LinkedIn – Learn When to Update New Job
LinkedIn When to Update New Job
Looking for a job is a job in itself, and a tough one at that. There is the element of desperation, probably piling bills and overdue debt, among many other dynamics that make getting a well-paying job that much more important.
To this effect, many jobseekers, once they get a whiff of an opportunity that they have a reasonable chance of getting, do not hesitate to spread the news. They count their chick’s before the eggs hatch and sometimes, this course of action comes back to bite them. So, when should you update a new job on LinkedIn? Read on to find out.
It is human nature to get ahead of ourselves when hope is kindled. Especially, if it is something deeply desired like a better job when the economic times are tough. The mind takes off on an optimistic tangent, constructing castles of success while ignoring the very real chance that things might not work out.
This is precisely why you should hold off a bit on notifying your professional contacts regarding that new job that you have already gotten, or that you think you have a big chance of getting.
You may start the job only to realize that the working environment is not as conducive as you would have hoped. Maybe your boss is a proponent of micromanagement, or he is unkind and does not have any esteem for personal boundaries. His/her way of communication may be condescending and critical, and quitting, depending on your tolerance levels, may be a matter of days, weeks or a few months.
The employees could also be the problem. Not all work cultures are accepting of newcomers, particularly, when the said newcomer is better read and better accomplished. Cases abound of workplaces where highly qualified personnel are stifled by management that feels threatened. These are factors that can make you quit a promising job quickly.
When desperate, it is easy to compromise on a lot. You could take up a job that does not align with your personal ambitions just to pay the bills and make do. In the first few days, or weeks, the opportunity you have been looking for could materialize forcing you to make another transition.
Simple things like a taxing daily commute could also prove to be deal breakers. Maybe just a month into the job, you may realize that the pay and the costs of getting the job done are incongruent which may prompt you to quit.
The company facing hard times
The company could also be staring at hard times leading to layoffs that may leave you jobless again sooner than you would have wished or expected. There are so many other reasons why things would fail to work out, and prudence would demand that you take time to first ensure that you have successfully gotten and settled in the job before notifying the extended professional community.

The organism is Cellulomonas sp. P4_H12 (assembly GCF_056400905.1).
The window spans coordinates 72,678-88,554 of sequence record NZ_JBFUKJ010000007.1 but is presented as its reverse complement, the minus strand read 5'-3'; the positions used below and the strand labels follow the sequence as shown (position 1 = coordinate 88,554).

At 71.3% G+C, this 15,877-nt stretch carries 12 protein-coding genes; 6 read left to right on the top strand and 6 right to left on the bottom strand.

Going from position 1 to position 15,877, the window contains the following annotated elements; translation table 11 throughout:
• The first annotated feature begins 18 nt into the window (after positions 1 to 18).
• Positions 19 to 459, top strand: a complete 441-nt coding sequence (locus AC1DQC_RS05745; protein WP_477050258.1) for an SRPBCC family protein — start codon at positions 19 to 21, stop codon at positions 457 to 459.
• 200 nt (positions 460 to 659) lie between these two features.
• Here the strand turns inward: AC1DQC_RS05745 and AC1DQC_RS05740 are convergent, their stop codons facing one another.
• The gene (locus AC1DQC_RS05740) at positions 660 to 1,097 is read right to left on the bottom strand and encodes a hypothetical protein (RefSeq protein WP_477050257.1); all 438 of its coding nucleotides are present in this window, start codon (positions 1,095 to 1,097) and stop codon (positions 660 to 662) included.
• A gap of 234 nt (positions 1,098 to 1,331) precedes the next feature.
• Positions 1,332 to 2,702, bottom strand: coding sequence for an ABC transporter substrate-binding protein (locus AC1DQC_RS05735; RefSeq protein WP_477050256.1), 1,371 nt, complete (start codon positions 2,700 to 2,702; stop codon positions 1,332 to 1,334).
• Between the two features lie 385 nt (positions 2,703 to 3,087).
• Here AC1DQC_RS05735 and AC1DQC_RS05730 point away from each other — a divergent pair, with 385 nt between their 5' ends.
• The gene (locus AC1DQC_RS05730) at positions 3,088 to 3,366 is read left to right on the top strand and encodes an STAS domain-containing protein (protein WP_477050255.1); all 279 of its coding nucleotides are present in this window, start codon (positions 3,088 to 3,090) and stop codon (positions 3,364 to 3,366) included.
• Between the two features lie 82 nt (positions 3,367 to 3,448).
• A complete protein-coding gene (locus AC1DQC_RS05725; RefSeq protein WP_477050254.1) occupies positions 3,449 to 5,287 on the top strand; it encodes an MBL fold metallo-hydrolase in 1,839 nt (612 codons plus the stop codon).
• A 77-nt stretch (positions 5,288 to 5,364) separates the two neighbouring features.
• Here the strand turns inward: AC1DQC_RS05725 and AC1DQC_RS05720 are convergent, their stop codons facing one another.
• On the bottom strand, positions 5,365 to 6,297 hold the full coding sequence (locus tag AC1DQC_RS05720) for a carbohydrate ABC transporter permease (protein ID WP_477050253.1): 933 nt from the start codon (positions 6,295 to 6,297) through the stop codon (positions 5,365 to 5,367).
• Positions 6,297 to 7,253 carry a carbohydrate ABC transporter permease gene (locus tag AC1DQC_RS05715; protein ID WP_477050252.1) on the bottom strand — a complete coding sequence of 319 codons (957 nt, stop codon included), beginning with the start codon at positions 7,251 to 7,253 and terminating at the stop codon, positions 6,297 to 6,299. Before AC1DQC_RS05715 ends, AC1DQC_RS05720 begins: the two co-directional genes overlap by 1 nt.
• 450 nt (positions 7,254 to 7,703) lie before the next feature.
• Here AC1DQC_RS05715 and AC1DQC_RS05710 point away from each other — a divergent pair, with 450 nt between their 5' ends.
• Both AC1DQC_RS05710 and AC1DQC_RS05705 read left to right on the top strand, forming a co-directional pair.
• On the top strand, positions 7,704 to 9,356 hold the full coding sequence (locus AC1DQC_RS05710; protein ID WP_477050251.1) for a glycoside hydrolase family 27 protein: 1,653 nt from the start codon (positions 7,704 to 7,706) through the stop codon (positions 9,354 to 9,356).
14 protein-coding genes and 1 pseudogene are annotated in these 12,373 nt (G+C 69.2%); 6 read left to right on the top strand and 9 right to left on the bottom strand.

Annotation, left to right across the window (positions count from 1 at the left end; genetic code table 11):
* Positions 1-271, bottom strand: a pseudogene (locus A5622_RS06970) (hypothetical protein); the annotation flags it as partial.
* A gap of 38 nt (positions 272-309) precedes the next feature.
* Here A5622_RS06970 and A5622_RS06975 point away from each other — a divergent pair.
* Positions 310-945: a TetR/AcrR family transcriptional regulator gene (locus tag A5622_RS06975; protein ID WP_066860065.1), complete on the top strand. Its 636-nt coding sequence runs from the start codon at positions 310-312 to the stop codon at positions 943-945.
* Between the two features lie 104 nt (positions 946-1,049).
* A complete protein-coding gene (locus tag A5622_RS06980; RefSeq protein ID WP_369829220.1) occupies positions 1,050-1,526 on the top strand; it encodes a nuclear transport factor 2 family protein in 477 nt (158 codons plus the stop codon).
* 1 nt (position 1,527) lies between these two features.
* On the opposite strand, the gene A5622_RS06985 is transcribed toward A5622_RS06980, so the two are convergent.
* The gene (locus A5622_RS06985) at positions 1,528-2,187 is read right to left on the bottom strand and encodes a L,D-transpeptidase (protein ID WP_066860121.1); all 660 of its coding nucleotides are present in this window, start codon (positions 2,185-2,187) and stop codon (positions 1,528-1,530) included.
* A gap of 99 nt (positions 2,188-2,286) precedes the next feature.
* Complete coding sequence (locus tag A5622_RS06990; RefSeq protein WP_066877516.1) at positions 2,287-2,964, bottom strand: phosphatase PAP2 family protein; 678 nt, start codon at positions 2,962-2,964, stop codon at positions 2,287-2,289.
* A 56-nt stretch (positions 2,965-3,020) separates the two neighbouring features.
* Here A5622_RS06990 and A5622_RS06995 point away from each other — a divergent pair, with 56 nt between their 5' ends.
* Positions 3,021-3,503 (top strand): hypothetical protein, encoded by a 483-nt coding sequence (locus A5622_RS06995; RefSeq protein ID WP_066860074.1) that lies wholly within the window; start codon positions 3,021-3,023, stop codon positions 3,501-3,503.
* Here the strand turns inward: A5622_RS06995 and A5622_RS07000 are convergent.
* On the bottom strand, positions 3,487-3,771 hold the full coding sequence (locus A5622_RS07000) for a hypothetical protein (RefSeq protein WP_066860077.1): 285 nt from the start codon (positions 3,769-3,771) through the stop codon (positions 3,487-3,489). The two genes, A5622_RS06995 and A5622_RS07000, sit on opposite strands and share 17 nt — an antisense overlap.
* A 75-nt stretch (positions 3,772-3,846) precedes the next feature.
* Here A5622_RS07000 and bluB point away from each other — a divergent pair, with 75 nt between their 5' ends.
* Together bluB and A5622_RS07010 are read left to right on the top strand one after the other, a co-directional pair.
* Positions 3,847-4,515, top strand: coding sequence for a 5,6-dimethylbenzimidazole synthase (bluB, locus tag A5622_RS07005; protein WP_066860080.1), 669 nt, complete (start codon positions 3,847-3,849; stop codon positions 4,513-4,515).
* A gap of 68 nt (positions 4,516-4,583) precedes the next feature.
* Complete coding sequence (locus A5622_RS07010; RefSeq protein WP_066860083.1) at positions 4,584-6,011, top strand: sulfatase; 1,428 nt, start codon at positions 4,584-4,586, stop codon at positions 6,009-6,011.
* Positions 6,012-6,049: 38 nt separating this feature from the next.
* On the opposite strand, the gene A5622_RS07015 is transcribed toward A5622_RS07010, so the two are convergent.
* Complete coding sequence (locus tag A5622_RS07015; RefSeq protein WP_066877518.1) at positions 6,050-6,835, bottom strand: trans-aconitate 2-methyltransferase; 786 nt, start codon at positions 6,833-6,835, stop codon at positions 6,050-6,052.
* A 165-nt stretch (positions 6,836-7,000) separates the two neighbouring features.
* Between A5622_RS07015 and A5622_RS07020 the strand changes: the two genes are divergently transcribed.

Looking at things from a recruiter’s viewpoint, if you have had two, or three jobs per year and that much is evident from your LinkedIn profile, any recruiter will want to know what went wrong and why. Regardless of how excellent your reasons are; the simple truth is that it will not look good from a hirers perspective.
Additionally, professional nomadism hints at a high level of disloyalty, and inability to work with others. Consequently, you will hurt your chances of getting the next better job if you continually update new jobs and things fail to work out.
More than that, you will be forced to answer many questions from your network. They will also want to know how and when things started going south and you may be forced to relive the unpleasant experience of dashed hopes. Even worse, your contacts may be hesitant to refer you given that you will come off as unable to keep a job.
When should you update a new job?
There is no definite timeline for when you should update a new job, but as a rule of thumb, at the very least, wait for a month. Only update when you feel settled and are sure you will be in the job for a while. This means that you should adopt an investigative mindset to learn as much about your new workplace as possible to arm yourself with enough information to make the right decision. You should be comfortable with the company and the company should be comfortable with you.
When to update immediately
Volunteering is partly an exception. With volunteering, you can update sooner to fill unemployment gaps. Recruiters like charitable people who can commit to something they believe in, payment notwithstanding. However, do not bother with updating if you intend to volunteer for extremely short periods.
In conclusion, you do not have to change your headline to reflect the specific role you take up in different jobs. Try and keep your headline separate and consistent. To pick up more tips on how to make LinkedIn work for you, explore bitgale.com.